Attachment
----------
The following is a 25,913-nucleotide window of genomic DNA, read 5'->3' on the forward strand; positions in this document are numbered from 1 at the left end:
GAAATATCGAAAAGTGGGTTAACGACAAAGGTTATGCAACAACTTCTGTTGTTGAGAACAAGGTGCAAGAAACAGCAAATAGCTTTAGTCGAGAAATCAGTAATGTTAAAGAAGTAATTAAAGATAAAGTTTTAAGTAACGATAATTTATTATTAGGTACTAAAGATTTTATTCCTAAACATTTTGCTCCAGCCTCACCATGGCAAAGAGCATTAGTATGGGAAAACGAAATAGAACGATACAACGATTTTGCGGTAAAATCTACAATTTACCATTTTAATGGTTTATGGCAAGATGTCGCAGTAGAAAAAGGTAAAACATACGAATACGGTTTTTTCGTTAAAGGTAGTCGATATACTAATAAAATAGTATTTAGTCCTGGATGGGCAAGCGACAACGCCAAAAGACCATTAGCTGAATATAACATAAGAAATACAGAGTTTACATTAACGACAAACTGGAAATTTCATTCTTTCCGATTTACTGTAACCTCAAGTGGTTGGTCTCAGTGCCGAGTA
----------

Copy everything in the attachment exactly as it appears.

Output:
The following is a 25,913-nucleotide window of genomic DNA, read 5'->3' on the forward strand; positions in this document are numbered from 1 at the left end:
GAAATATCGAAAAGTGGGTTAACGACAAAGGTTATGCAACAACTTCTGTTGTTGAGAACAAGGTGCAAGAAACAGCAAATAGCTTTAGTCGAGAAATCAGTAATGTTAAAGAAGTAATTAAAGATAAAGTTTTAAGTAACGATAATTTATTATTAGGTACTAAAGATTTTATTCCTAAACATTTTGCTCCAGCCTCACCATGGCAAAGAGCATTAGTATGGGAAAACGAAATAGAACGATACAACGATTTTGCGGTAAAATCTACAATTTACCATTTTAATGGTTTATGGCAAGATGTCGCAGTAGAAAAAGGTAAAACATACGAATACGGTTTTTTCGTTAAAGGTAGTCGATATACTAATAAAATAGTATTTAGTCCTGGATGGGCAAGCGACAACGCCAAAAGACCATTAGCTGAATATAACATAAGAAATACAGAGTTTACATTAACGACAAACTGGAAATTTCATTCTTTCCGATTTACTGTAACCTCAAGTGGTTGGTCTCAGTGCCGAGTA